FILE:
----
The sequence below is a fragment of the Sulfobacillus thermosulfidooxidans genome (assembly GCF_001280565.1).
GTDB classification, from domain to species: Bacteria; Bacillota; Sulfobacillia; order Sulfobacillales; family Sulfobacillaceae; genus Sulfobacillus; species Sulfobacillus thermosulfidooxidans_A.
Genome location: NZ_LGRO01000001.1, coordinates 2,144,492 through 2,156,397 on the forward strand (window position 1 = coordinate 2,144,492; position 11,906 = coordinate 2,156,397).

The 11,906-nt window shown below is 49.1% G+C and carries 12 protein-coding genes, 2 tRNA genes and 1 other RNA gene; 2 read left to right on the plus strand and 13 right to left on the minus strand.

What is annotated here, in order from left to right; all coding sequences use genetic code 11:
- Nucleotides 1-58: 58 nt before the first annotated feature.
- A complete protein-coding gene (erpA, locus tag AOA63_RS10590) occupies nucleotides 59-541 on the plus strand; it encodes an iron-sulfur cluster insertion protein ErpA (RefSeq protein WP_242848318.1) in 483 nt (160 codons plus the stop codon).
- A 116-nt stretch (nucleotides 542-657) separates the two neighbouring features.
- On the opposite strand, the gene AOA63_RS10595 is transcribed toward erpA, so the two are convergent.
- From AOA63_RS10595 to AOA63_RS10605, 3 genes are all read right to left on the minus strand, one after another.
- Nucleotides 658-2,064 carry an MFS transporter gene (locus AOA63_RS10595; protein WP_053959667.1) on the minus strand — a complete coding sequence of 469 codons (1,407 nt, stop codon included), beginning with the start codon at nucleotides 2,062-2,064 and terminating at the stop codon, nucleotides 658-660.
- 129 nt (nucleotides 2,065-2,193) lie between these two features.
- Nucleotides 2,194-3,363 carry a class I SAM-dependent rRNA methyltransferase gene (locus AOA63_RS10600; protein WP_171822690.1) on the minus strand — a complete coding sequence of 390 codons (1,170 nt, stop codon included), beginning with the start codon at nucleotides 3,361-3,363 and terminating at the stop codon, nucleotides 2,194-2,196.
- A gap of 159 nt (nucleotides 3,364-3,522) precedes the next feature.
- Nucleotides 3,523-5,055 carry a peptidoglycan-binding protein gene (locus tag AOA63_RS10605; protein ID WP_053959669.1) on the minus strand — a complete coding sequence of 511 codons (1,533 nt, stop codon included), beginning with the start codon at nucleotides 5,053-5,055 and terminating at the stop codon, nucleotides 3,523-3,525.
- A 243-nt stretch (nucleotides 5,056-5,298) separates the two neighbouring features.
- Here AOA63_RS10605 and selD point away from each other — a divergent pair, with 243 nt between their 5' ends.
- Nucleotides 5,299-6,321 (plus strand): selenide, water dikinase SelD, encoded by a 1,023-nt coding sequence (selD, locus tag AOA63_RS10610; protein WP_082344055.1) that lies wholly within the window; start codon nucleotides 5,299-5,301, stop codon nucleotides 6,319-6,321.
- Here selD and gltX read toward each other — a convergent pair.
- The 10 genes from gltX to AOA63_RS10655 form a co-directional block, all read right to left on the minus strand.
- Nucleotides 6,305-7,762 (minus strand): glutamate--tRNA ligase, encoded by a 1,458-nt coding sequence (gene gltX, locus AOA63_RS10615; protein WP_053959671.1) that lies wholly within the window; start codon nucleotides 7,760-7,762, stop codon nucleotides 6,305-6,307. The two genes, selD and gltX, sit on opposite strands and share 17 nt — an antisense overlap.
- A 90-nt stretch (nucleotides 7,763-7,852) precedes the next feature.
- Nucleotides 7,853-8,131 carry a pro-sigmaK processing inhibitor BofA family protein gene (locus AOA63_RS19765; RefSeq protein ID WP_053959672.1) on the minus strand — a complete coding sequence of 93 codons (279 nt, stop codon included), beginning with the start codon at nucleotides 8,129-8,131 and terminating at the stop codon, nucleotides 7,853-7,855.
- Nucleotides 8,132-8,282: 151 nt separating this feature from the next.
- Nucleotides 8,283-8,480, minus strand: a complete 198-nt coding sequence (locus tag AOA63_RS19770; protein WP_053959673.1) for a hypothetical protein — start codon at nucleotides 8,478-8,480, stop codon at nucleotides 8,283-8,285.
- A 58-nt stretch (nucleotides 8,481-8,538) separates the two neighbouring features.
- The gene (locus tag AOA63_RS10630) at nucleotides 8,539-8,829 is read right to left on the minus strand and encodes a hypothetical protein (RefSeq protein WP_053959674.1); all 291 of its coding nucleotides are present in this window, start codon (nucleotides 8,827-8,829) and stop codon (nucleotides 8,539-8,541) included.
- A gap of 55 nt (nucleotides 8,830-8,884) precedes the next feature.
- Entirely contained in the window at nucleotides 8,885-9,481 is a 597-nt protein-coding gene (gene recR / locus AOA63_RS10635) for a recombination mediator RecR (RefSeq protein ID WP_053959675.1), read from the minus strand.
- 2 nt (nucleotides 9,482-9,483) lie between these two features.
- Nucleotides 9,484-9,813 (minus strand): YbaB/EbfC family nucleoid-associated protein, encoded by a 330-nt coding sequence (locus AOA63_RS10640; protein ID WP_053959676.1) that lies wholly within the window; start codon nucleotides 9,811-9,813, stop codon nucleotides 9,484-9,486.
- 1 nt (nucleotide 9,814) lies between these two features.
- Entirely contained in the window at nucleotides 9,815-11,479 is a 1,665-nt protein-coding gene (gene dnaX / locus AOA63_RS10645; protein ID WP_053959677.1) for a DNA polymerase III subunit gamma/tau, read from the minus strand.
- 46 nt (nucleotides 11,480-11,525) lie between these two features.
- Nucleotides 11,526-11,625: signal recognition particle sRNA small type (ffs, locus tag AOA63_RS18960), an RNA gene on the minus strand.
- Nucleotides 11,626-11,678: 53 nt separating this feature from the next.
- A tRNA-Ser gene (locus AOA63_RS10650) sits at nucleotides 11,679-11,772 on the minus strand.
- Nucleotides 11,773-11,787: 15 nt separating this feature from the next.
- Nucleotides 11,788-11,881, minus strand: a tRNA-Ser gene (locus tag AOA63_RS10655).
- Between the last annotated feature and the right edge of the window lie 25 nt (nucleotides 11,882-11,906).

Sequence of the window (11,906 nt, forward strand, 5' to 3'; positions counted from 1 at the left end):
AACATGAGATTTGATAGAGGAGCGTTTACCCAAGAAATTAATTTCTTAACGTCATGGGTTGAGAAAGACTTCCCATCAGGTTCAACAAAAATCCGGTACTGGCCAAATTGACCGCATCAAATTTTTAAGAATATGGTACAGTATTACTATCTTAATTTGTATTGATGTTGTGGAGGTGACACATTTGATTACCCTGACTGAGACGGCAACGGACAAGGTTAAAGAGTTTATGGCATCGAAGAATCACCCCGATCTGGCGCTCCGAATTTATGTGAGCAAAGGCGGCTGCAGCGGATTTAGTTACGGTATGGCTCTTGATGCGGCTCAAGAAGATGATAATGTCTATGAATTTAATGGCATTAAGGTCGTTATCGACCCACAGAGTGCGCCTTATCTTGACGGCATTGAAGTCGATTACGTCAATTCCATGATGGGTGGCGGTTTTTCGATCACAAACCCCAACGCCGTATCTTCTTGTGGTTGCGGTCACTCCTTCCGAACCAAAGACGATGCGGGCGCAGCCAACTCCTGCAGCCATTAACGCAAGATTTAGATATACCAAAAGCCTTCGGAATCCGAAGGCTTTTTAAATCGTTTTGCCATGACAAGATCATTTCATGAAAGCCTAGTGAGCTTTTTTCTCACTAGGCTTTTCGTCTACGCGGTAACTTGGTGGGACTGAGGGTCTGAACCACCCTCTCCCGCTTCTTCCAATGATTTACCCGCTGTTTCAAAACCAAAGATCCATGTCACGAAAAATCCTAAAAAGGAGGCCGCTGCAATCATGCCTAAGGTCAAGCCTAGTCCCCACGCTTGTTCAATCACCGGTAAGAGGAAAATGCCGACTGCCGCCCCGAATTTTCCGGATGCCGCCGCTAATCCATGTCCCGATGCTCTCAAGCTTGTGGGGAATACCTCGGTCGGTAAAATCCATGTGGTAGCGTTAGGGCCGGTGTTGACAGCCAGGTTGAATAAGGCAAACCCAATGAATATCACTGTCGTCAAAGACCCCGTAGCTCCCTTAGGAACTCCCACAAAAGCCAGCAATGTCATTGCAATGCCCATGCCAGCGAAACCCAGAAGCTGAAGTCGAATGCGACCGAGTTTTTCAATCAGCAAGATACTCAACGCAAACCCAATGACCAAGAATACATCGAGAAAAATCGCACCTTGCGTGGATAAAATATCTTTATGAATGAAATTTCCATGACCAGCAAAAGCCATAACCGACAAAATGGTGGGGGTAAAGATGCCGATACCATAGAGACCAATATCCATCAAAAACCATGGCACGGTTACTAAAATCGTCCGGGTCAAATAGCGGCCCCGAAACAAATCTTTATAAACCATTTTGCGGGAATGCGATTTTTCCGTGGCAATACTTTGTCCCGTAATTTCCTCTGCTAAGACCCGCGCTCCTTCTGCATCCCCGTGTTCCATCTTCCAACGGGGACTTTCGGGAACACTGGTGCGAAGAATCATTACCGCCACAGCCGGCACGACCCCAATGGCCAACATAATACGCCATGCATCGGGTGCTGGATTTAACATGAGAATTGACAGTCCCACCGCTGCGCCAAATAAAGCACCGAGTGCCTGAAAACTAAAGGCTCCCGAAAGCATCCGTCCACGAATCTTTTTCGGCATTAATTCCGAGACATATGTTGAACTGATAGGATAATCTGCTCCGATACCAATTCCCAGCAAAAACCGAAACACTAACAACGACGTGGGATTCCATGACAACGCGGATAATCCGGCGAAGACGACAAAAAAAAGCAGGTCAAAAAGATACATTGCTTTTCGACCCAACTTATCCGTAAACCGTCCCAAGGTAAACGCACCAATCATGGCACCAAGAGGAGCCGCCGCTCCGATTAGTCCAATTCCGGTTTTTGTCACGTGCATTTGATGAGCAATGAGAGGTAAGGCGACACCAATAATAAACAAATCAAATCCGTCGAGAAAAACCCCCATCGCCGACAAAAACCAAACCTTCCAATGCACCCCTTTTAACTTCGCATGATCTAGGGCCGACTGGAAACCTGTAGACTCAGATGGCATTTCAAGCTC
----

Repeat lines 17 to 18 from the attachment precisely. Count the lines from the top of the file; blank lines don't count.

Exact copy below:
- Here AOA63_RS10605 and selD point away from each other — a divergent pair, with 243 nt between their 5' ends.
- Nucleotides 5,299-6,321 (plus strand): selenide, water dikinase SelD, encoded by a 1,023-nt coding sequence (selD, locus tag AOA63_RS10610; protein WP_082344055.1) that lies wholly within the window; start codon nucleotides 5,299-5,301, stop codon nucleotides 6,319-6,321.